Public Health Agency of Canada
Symbol of the Government of Canada

Share this page

Lung Cancer

What is lung cancer?

Lung cancer starts in the cells of your lungs, and develops when a group of abnormal cells begins to multiply forming lumps called tumours. Cancer that starts in the lung cancer can spread (metastasize) to other parts of the body.

It is estimated that 28,400 Canadians will develop lung cancer in 2016 and 20,800 will die from it. Incidence of lung cancer remains higher in males (79 per 100,000) than females (66 per 100,000). Lung cancer is the leading cause of cancer death for both males (26.1% of cancer deaths) and females (26.4% of cancer deaths).

There are two types of lung cancer:

  • small cell lung cancer (SCLC) that grows quickly and often spreads to other parts of the body - this type of cancer is linked to cigarette use and not often seen in those who do not smoke.
  • non-small cell lung cancer (NSCLC), the more common type of lung cancer that grows more slowly.

How do I know if I have lung cancer?

Often the symptoms of lung cancer do not appear until the disease is in an advanced stage. As the cancer develops, you may experience:

  • problems breathing (such as shortness of breath, wheezing, a hoarse voice, and a cough that gets worse or won’t go away)
  • chest pain, especially when you breathe deeply or cough
  • coughing up blood (called hemoptysis )
  • chest infections (such as pneumonia) that are frequent and won’t go away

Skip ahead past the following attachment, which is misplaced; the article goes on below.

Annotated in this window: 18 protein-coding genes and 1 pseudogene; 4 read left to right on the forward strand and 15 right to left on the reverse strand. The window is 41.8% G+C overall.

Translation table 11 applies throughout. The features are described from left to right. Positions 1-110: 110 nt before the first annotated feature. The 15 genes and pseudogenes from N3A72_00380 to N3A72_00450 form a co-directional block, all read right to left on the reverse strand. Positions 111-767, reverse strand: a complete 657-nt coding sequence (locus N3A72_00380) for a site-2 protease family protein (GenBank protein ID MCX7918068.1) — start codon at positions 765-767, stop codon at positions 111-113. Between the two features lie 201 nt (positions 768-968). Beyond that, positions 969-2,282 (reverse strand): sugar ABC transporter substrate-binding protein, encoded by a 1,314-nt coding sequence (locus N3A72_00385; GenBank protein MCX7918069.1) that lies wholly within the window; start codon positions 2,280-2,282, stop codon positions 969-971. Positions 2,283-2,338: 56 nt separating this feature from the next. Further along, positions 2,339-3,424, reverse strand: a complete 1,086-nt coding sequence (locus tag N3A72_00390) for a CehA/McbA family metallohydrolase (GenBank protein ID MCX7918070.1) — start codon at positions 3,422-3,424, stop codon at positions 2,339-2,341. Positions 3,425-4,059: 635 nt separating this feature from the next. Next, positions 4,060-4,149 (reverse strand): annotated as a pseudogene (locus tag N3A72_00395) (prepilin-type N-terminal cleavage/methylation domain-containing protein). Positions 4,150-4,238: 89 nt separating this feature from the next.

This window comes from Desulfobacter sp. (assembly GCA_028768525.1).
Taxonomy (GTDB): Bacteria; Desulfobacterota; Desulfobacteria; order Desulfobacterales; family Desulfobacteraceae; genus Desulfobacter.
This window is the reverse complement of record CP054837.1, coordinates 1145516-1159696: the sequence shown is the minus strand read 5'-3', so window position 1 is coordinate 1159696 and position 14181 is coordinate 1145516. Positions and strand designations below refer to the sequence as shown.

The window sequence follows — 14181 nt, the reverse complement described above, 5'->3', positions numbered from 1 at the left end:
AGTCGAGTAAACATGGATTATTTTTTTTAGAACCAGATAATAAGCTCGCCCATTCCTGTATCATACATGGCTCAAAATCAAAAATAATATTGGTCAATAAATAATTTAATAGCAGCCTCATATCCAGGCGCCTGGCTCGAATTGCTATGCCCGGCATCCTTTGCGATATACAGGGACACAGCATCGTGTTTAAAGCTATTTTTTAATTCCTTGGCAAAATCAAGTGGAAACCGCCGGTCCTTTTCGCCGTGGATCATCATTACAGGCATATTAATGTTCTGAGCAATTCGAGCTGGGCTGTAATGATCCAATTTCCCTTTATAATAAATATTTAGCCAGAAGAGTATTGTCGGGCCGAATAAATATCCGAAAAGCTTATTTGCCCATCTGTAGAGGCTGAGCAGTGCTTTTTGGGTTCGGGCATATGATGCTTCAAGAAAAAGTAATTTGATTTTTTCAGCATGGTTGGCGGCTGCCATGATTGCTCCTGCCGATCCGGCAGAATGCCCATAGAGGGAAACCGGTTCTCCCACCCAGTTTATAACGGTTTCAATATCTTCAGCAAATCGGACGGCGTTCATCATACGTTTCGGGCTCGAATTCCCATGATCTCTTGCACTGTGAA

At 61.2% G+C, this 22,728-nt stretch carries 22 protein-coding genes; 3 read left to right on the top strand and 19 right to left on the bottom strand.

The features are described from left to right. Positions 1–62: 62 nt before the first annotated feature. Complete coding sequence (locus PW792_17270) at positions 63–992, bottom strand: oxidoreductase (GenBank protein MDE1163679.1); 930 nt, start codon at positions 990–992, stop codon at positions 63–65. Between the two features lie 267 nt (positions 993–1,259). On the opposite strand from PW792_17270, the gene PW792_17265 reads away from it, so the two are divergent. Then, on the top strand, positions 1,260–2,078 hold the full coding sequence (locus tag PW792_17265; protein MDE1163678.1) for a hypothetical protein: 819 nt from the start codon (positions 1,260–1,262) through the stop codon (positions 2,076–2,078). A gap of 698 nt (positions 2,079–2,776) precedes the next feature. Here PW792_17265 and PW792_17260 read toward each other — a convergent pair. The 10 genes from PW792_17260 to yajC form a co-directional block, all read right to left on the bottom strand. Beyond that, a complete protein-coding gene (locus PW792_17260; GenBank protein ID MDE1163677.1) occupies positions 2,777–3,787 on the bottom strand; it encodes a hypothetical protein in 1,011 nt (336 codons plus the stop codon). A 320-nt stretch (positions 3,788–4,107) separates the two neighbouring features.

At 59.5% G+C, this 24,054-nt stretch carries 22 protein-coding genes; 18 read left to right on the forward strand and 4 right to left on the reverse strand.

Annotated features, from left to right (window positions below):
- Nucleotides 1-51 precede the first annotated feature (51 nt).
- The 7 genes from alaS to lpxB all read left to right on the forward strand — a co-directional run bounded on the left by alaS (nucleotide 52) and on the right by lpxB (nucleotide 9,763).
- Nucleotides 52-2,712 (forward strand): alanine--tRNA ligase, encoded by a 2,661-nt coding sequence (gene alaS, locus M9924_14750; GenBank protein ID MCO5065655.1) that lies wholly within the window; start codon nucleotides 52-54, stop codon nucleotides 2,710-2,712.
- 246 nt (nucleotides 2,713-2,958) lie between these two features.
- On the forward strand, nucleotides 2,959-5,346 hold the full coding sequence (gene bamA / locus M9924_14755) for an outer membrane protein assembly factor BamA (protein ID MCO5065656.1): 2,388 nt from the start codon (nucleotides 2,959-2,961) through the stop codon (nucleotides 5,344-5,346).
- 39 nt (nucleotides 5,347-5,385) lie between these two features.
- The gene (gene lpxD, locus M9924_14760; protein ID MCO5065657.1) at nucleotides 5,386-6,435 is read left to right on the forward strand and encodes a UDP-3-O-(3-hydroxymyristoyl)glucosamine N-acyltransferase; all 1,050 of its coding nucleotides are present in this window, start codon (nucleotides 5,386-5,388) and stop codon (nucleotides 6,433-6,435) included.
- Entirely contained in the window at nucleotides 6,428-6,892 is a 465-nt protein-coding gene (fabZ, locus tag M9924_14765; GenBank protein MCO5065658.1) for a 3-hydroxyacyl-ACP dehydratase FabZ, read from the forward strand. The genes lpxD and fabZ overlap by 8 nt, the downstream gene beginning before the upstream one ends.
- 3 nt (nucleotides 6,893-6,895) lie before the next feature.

• fatigue (feeling very tired all the time)
  • unexplained weight loss and loss of appetite (feeling that you don’t want to eat).

Many of these symptoms can be explained by reasons other than having cancer. You should see your doctor if any of these symptoms are prevalent and do not go away.

Routine screening for lung cancer is not recommended unless you have:

  • any of the symptoms listed above
  • a family history of cancer
  • other risk factors (see below)

If you have some of the symptoms listed above, your doctor will want to do a physical examination.  The doctor may then want you to have:

  • a chest x-ray
  • an analysis of phlegm (the mucus you are coughing up, called sputum)
  • a biopsy (taking a small sample of your lung with a thin needle so it can be examined under a microscope)
  • a bronchoscopy (a thin tube through your mouth into the lung to look for tumours)
  • a CT scan (a series of X-rays taken along your body)

What is my risk of getting it?

The main cause of lung cancer is smoking – the more you smoke and the longer you smoke, the greater your chance of developing lung cancer.  Also, being around people who smoke (and being exposed to their second-hand smoke ) increases your chances of developing lung cancer.

Other risk factors for developing lung cancer include:

  • having had lung cancer before or having a family history of lung cancer
  • air pollution
  • being exposed to petroleum (crude oil) and similar products
  • when disturbing or removing building materials containing asbestos , during the renovation or repair of a home or building or in occupational settings if proper safety procedures are not followed and fibres can be inhaled.
  • being exposed to radon gas
  • being exposed to other chemicals.

For more information on other types of cancers